Finally some words recorded by Fredrick Gale’s from a conversation with old Surrey cricketer John Bowyer in 1871, referring to his playing days at the start of the Nineteenth century – “At Lord’s Sevenoaks, Sheffield and other places where grand matches were frequently played for large stakes, the wicket was fairly prepared… Many matches of importance were played on open downs and commons, such as Epsom Down, Twyford Down in Hampshire, Penenden Heath in Kent and similar places; and beyond a little beating down of lumps between the wickets, the players took the ground as they found it.”

The outfield

While pitches may have improved a little over the Eighteenth century, I cannot see that the outfield would have been anything other that a typical field. It would not have been rolled or mowed by scythe, rather would have been kept fairly low by sheep grazing. Indeed, in the early nineteenth century, when MCC moved to Lords, a flock of sheep were kept in a corner of the ground for precisely this purpose.

The ground would in most cases be uneven and thickly grassed. Any shot hit along the ground would quickly slow down. Fielding close to the wicket would be a hazardous business as the path and bounce of the ball could not easily be predicted. Bowyer says of outfields that universally they ‘were not much thought of’. He does mention an area of the ground he calls ‘long-stopping ground’ presumably behind the wicket keeper, which he seems to say is no better kept than the outfield. Why he make this distinction is not clear.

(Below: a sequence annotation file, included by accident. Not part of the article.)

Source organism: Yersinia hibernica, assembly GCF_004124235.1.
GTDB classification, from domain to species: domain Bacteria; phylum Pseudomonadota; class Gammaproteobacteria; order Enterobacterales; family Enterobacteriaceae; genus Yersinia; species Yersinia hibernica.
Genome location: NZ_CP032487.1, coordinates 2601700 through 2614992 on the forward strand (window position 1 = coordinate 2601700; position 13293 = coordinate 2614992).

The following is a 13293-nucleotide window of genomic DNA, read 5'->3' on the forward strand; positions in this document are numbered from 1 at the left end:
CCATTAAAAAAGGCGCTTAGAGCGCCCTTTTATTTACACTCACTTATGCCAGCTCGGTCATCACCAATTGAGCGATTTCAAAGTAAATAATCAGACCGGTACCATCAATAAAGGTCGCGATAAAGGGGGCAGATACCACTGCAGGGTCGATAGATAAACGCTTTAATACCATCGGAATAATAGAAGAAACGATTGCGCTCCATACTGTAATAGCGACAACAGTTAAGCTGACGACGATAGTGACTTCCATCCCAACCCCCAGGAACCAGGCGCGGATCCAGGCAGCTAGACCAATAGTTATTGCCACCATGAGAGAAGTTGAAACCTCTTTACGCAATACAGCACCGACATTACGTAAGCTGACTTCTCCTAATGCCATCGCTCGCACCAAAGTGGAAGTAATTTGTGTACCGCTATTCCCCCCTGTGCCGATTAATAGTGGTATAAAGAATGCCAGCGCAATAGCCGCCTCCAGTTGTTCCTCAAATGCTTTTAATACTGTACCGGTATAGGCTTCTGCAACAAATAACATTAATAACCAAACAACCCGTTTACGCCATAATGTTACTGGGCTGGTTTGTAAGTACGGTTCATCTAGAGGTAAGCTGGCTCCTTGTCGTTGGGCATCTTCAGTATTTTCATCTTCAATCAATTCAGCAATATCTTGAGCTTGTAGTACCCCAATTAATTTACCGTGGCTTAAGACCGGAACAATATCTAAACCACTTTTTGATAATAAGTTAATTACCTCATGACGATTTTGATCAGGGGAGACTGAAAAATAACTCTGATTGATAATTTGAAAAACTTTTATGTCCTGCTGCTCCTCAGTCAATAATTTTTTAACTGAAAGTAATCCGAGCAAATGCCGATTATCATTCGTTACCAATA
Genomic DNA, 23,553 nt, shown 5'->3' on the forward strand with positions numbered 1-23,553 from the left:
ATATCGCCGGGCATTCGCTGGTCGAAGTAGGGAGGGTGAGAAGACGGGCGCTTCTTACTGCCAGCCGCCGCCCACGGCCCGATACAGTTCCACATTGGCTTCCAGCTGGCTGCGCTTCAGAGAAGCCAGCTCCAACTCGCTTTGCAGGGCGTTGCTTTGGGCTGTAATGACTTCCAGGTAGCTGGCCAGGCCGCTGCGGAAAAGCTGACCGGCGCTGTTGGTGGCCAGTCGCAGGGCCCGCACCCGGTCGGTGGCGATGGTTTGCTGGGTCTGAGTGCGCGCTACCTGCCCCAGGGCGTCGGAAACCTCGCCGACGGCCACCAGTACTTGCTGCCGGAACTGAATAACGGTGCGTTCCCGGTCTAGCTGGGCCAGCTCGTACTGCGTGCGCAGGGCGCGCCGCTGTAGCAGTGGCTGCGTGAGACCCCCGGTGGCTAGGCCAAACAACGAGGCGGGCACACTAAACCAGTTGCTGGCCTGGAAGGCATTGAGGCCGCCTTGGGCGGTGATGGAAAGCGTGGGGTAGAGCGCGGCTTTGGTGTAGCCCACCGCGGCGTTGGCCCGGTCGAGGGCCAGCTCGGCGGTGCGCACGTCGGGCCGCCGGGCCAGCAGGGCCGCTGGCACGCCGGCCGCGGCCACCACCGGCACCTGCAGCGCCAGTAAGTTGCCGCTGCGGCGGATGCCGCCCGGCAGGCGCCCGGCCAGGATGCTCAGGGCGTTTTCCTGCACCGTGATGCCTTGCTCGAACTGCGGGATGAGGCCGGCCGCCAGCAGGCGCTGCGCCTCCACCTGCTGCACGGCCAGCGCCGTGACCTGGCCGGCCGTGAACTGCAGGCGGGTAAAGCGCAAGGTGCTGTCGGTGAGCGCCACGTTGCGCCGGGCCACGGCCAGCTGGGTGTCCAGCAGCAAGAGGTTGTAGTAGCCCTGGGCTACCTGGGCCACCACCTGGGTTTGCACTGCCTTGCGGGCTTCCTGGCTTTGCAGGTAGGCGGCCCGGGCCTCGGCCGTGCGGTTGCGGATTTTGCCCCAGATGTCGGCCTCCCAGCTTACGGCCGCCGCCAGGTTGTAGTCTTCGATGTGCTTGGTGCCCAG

Note that boundaries were not an issue – they were not mentioned in the Laws until 1884 and, while they had been introduced on particular grounds before then, this was all in the nineteenth century. what would happen then if and when the ball passed from the grassed area to a road, maybe even a river, possibly into the ceremonial tent? I am not sure, but it must have been an issue because in 1809 a lost ball rule was introduced which would have covered this possibility, granting a batsman four runs plus everything he had run before the lost ball rule was invoked by the fielding side.

This absence of boundaries is important to bear in mind when visualizing the game, but I suggest that it would rarely as the predominant play would have been offside, which would not have carried far in the air and the long grass would have slowed the ball before it went too far. It also goes way to explain the irregular shape and size of cricket grounds – they started out as just been an area of grassland and, in a sense, that is what they remain.